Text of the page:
It’s Official: Forrester Says B2B Buyers Hate Confusing Jargon
I’ve been yelling for years that technical jargon in marketing content turns off B2B business buyers. Now, it’s official – or at least corroborated by a Forrester Research Inc. report.
“Vendor use of jargon and their lack of simplifying issue complexity often keep business-oriented buyers from grasping the nuances of how technology can help to solve their problem,” says a post on the Marketing Interactions blog. “When it's too difficult, the executive will choose to switch priorities” to something easier to understand.” (My emphasis.)
In other words, if you baffle them with your BS, they’ll tune you out. Only 15% of the exec surveyed by Forrester felt their meetings with salespeople are valuable and live up to their expectations, and only seven percent usually accept a follow-on meeting. That’s a pretty pathetic return for all those expensive feet on the street.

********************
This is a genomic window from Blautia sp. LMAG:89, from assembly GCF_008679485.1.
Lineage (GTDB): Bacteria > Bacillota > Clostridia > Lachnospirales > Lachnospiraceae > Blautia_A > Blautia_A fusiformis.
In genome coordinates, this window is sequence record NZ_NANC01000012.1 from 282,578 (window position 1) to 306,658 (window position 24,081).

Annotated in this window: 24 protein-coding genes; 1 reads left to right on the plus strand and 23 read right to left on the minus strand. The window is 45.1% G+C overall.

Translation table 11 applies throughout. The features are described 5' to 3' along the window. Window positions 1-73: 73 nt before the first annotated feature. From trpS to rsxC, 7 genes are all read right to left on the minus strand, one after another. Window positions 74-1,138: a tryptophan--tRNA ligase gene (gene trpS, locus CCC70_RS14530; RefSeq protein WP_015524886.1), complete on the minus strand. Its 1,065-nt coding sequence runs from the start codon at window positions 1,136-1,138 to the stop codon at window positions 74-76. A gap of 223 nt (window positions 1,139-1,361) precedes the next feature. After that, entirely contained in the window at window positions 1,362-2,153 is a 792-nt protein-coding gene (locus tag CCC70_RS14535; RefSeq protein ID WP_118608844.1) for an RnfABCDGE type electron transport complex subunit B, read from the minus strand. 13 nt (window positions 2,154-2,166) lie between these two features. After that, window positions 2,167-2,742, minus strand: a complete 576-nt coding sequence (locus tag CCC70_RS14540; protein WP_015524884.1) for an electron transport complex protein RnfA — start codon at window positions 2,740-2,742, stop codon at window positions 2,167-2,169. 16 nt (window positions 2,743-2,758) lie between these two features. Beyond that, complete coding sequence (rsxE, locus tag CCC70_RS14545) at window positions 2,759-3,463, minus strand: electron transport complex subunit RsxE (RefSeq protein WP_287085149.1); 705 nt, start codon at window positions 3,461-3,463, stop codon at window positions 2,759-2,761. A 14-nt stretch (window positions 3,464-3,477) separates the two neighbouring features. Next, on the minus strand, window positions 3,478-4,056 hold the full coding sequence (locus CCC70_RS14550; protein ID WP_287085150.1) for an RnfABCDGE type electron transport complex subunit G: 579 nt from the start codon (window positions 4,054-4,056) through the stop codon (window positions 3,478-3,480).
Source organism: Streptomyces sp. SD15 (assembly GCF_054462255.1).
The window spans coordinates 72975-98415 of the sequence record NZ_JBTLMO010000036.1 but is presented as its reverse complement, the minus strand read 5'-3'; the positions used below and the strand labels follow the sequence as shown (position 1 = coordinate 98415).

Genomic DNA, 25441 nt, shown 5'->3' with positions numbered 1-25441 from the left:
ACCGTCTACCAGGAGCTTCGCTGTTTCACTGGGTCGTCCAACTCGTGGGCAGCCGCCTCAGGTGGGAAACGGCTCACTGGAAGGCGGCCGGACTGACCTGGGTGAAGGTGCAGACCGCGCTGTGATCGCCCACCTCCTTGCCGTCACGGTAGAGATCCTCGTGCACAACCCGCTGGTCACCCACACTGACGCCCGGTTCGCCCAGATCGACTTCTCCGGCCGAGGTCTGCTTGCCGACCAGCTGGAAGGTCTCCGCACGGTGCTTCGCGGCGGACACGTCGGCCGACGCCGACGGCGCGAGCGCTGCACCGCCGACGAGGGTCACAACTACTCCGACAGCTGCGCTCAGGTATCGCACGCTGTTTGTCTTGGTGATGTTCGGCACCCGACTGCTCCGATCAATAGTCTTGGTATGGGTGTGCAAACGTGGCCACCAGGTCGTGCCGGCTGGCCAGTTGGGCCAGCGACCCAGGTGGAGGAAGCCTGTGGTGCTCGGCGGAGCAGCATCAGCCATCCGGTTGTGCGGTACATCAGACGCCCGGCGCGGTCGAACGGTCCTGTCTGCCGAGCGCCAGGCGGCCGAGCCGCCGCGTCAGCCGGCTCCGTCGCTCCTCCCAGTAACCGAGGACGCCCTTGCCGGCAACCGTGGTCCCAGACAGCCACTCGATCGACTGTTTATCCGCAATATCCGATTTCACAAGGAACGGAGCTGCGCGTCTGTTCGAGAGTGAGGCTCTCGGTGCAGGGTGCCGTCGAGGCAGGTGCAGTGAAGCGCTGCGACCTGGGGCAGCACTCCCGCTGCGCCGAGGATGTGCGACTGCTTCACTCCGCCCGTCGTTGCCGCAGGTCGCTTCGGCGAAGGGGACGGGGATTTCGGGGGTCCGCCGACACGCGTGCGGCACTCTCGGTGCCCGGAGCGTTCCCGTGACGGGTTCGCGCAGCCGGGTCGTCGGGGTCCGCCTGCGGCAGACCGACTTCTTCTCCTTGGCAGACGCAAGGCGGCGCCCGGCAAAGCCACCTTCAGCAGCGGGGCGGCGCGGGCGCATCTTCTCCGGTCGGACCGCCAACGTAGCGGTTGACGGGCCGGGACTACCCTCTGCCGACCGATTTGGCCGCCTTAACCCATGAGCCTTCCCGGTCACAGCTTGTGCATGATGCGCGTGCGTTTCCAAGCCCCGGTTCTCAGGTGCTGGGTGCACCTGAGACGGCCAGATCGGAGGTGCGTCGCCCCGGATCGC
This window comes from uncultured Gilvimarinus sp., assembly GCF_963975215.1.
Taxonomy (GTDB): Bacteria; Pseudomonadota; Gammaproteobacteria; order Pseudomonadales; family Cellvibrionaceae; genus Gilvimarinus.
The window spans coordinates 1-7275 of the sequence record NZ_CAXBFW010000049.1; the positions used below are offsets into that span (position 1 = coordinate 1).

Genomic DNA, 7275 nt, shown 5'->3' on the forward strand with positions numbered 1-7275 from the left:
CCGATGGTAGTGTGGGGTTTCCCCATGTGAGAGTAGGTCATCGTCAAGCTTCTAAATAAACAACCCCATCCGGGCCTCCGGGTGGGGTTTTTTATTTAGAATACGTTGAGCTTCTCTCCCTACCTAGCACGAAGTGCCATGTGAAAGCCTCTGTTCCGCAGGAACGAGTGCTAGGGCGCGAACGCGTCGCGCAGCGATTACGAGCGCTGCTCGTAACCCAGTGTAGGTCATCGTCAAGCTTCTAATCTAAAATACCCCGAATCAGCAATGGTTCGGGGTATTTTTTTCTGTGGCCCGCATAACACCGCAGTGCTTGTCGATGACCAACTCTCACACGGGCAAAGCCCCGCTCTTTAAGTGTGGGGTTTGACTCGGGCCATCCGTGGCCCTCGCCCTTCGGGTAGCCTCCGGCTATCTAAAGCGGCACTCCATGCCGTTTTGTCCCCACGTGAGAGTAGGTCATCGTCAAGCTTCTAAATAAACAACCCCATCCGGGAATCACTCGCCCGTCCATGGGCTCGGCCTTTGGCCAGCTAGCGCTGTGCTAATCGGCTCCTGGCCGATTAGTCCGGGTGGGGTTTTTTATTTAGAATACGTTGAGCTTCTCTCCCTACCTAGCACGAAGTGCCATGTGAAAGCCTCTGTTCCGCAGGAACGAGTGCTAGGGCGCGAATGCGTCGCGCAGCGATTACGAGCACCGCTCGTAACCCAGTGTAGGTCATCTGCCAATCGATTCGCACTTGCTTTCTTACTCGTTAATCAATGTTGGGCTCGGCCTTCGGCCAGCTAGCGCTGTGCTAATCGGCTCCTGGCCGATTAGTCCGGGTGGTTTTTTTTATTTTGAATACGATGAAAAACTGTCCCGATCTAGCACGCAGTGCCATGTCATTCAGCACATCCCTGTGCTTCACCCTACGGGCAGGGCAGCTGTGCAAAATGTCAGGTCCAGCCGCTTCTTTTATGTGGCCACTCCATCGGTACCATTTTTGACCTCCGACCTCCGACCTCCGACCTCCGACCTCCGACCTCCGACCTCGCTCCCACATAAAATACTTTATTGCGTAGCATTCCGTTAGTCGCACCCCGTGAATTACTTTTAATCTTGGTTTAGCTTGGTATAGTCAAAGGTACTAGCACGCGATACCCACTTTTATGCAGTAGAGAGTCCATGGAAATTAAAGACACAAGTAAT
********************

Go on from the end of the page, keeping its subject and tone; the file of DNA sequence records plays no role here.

Explaining things clearly to your prospects isn’t rocket science. But it can be hard work because you have to get your nose out of your own technical brilliance and marketing buzzwords and speak plain English. And, as Forrester points out, you need to develop sales content geared to the needs of individual industries so buyers in each of them can understand why they should care about what you’re selling.
Marketing Interaction suggests creating “content designed to answer specific questions buyers have at each stage of the buying process” and “create a conversational brief for sales that indicates which resources should be used when for specific buyer segments.” That sounds like a series of FAQs (frequently-asked questions) aimed at prospects with different pain points, budgets, buying authority and/or existing infrastructures. That’s a good idea. But doing so won’t help unless you scrub the jargon from the answers to those FAQs.
For tips on doing that, see my presentation on “Art of the Pitch.” Or, just ask your mother, father, friend, partner, etc to read your material and see if they can make any sense of it. If they can’t, fix it.
Filed under: IT Marketing
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